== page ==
Firefighter from iconic Oklahoma City bombing photo retires

Chris Fields said the 1995 Oklahoma City bombing was a call that will always stick with him


By FireRescue1 Staff

OKLAHOMA CITY, Okla. — The firefighter captured in the iconic Oklahoma City bombing photo retired this week, and reflected on the call that is “still tough to talk about.”

Firefighter Chris Fields said the 1995 Oklahoma City bombing was a call that will always stick with him. The 31-year veteran said he was at the fire station when he heard and felt the bombing. 

Freelance photograpaher and bank clerk Charles H. Porter IV shows off a copy of the Tulsa World Thursday, April 20, 1995, in Oklahoma City, that displays his photograph on the front page of a fireman with a baby victim from the Oklahoma City car bomb blast.  (AP Photo/David Longstreath)
Freelance photograpaher and bank clerk Charles H. Porter IV shows off a copy of the Tulsa World Thursday, April 20, 1995, in Oklahoma City, that displays his photograph on the front page of a fireman with a baby victim from the Oklahoma City car bomb blast. (AP Photo/David Longstreath)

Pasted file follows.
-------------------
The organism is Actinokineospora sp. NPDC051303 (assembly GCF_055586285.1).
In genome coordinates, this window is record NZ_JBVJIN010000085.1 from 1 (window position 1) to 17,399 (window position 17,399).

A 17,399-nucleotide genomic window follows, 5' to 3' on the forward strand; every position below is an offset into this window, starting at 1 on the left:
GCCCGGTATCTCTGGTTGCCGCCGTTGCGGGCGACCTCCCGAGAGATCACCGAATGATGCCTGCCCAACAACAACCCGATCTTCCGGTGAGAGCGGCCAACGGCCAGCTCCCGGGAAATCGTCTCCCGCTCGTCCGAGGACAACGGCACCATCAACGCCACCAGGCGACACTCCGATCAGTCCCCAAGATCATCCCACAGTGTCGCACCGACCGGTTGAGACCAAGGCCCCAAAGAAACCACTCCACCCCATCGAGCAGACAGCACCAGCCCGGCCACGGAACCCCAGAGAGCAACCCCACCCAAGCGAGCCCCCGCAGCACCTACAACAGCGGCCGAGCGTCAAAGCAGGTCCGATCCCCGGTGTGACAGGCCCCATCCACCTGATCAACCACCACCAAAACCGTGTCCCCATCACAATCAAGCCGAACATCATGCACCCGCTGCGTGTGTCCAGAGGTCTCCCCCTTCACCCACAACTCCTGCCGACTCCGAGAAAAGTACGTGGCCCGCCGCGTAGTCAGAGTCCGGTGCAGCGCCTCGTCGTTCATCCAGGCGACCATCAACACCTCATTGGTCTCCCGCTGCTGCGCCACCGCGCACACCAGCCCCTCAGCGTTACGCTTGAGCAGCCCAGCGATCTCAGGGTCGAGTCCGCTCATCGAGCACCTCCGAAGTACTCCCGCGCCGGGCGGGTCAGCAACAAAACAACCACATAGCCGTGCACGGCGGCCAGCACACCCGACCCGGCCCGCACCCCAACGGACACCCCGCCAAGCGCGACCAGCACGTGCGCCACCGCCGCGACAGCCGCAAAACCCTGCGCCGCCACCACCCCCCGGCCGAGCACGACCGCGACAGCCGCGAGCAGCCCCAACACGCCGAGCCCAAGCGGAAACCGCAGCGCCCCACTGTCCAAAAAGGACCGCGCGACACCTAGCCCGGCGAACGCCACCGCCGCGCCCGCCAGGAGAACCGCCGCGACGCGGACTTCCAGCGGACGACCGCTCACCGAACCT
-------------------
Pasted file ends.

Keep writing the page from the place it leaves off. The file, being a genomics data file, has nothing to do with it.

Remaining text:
“We looked outside and saw the plume of smoke and self dispatched ourselves,” Fields told FOX6

When Fields arrived on scene, a police officer handed him a critical infant, a moment that became an unforgettable image representing the bombing. The photo remains a centerpiece at the Oklahoma City National Memorial Museum. 

Fields, a father of two, said, “It’s always worse when it involves a child. When you have kids, it affects you a little more.” Fields also said he struggled with the call and being under the spotlight. 

“I didn’t like being singled out. There were a lot of heroes that day,” he said.

The 1-year-old was the daughter of Aren Almon Kok, who said seeing the photo was devastating. Following the bombing, Kok and Fields formed a friendship and have remained close over the years. 

 

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